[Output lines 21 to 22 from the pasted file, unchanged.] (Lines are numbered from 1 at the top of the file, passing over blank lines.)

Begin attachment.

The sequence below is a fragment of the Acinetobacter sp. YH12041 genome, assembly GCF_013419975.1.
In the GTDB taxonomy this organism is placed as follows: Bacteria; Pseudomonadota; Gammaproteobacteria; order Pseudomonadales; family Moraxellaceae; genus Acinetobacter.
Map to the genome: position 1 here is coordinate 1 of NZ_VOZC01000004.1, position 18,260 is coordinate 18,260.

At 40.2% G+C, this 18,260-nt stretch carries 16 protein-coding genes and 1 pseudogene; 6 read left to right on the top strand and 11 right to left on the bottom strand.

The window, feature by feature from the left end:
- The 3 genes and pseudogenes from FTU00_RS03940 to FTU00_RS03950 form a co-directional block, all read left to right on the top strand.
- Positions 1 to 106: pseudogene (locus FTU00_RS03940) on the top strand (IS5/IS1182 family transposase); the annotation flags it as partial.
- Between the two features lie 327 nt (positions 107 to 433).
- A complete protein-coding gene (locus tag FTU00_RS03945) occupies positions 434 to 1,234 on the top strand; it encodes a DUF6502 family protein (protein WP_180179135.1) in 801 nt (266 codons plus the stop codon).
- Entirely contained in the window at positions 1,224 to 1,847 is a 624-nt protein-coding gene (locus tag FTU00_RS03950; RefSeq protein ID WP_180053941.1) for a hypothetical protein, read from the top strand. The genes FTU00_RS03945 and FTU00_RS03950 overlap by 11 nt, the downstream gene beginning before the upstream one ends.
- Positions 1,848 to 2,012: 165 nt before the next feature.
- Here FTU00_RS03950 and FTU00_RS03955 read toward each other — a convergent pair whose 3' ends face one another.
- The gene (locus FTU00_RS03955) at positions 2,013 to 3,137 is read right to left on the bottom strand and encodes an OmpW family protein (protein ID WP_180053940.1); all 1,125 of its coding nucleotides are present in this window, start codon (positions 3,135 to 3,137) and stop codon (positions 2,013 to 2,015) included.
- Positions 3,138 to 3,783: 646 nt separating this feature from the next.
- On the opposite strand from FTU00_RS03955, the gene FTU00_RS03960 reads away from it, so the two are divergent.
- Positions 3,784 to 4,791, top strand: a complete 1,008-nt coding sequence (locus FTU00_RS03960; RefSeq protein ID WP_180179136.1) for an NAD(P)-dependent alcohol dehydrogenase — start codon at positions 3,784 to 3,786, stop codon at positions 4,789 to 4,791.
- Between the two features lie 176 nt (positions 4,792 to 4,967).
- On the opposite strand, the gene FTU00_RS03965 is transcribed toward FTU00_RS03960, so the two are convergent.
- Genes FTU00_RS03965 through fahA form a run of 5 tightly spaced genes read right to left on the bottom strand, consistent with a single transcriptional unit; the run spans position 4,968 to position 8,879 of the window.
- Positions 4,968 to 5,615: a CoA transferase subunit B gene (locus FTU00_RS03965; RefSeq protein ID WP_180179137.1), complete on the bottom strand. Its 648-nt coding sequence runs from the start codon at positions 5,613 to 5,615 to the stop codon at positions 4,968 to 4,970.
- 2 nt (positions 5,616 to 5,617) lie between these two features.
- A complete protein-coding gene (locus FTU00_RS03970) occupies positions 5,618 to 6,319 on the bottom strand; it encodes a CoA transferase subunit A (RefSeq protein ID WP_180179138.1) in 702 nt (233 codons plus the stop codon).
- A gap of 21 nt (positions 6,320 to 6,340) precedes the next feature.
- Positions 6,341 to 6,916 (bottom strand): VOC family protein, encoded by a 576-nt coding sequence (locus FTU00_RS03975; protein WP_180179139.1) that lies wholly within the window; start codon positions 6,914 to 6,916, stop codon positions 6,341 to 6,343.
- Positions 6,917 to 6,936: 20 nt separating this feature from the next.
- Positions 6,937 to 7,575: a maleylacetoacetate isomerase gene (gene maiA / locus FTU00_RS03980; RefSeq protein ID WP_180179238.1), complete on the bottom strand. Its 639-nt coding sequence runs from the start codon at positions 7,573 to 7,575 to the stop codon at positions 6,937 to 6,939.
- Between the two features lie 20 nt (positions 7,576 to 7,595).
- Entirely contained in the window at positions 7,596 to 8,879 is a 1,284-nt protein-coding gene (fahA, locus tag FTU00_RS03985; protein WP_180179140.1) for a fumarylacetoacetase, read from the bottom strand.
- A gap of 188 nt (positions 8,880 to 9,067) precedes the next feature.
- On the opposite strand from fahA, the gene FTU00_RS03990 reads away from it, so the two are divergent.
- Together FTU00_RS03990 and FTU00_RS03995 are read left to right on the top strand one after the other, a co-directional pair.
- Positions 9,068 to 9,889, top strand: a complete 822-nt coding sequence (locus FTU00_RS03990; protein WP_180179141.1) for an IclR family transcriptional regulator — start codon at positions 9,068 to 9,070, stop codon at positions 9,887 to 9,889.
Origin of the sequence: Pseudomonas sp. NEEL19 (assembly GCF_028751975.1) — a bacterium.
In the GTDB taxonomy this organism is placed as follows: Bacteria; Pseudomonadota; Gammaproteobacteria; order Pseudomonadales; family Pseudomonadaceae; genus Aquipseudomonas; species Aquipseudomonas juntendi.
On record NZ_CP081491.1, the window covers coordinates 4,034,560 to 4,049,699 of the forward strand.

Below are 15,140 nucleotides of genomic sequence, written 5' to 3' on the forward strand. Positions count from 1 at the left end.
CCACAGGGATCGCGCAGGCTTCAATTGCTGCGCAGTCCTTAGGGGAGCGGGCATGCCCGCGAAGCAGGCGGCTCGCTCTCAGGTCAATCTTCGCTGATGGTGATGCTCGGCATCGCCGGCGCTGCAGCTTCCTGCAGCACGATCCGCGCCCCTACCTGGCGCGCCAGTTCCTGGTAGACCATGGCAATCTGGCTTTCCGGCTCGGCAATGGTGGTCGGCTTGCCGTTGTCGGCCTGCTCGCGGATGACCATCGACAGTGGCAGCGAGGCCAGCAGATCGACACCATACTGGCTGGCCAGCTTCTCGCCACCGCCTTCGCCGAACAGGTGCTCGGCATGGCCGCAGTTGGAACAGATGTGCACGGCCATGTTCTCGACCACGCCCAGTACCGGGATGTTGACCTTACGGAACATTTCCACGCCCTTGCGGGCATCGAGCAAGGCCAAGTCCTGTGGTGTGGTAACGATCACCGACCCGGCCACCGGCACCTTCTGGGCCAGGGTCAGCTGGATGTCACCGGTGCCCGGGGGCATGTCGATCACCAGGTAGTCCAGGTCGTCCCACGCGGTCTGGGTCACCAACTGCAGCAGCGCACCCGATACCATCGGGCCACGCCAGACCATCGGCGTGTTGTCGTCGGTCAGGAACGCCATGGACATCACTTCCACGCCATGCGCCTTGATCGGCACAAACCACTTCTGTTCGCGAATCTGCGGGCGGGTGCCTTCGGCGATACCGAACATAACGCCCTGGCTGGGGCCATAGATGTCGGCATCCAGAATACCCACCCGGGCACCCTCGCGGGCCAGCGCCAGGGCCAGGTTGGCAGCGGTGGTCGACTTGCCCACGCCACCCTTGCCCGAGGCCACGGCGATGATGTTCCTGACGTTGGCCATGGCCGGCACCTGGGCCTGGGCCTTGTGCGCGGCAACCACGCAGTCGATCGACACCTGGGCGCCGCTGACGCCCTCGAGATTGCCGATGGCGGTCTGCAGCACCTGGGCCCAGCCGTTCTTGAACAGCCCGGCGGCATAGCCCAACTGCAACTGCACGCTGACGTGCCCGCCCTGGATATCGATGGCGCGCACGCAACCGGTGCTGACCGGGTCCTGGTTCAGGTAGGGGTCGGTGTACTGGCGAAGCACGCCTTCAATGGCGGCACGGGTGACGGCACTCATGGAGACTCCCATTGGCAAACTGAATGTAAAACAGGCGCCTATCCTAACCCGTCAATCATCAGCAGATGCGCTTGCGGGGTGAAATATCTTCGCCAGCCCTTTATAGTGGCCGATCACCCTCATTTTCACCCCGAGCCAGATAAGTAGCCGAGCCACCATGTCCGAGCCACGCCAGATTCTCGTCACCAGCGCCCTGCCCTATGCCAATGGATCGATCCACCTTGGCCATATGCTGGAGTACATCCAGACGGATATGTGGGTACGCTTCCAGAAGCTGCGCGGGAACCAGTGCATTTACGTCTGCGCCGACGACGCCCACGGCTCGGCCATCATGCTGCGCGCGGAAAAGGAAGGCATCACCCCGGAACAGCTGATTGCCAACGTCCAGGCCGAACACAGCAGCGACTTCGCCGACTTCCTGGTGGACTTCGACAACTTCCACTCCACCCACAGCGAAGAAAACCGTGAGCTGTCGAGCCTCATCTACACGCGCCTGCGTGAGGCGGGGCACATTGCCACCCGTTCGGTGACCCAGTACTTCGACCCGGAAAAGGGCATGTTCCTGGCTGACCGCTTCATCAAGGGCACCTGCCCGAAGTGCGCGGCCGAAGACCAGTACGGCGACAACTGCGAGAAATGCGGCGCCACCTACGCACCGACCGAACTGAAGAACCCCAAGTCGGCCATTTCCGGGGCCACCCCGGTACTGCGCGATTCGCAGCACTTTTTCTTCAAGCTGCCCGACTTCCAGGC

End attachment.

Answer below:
- 2 nt (positions 5,616 to 5,617) lie between these two features.
- A complete protein-coding gene (locus FTU00_RS03970) occupies positions 5,618 to 6,319 on the bottom strand; it encodes a CoA transferase subunit A (RefSeq protein ID WP_180179138.1) in 702 nt (233 codons plus the stop codon).